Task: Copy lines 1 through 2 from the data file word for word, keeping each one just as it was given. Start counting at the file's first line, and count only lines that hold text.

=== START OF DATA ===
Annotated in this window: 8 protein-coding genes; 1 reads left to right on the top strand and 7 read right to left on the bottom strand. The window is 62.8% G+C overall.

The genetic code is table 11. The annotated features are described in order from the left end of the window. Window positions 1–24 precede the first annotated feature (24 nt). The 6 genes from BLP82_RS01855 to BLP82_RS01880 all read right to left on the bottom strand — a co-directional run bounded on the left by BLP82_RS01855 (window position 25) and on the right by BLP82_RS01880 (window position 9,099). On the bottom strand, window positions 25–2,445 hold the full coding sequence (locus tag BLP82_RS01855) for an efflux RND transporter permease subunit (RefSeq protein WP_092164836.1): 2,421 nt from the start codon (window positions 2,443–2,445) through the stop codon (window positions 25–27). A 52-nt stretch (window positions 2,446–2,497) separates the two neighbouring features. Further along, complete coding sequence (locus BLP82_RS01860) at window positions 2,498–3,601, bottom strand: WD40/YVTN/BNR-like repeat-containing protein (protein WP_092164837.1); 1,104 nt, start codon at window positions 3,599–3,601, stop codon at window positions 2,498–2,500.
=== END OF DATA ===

Annotated in this window: 8 protein-coding genes; 1 reads left to right on the top strand and 7 read right to left on the bottom strand. The window is 62.8% G+C overall.

The genetic code is table 11. The annotated features are described in order from the left end of the window. Window positions 1–24 precede the first annotated feature (24 nt). The 6 genes from BLP82_RS01855 to BLP82_RS01880 all read right to left on the bottom strand — a co-directional run bounded on the left by BLP82_RS01855 (window position 25) and on the right by BLP82_RS01880 (window position 9,099). On the bottom strand, window positions 25–2,445 hold the full coding sequence (locus tag BLP82_RS01855) for an efflux RND transporter permease subunit (RefSeq protein WP_092164836.1): 2,421 nt from the start codon (window positions 2,443–2,445) through the stop codon (window positions 25–27). A 52-nt stretch (window positions 2,446–2,497) separates the two neighbouring features. Further along, complete coding sequence (locus BLP82_RS01860) at window positions 2,498–3,601, bottom strand: WD40/YVTN/BNR-like repeat-containing protein (protein WP_092164837.1); 1,104 nt, start codon at window positions 3,599–3,601, stop codon at window positions 2,498–2,500.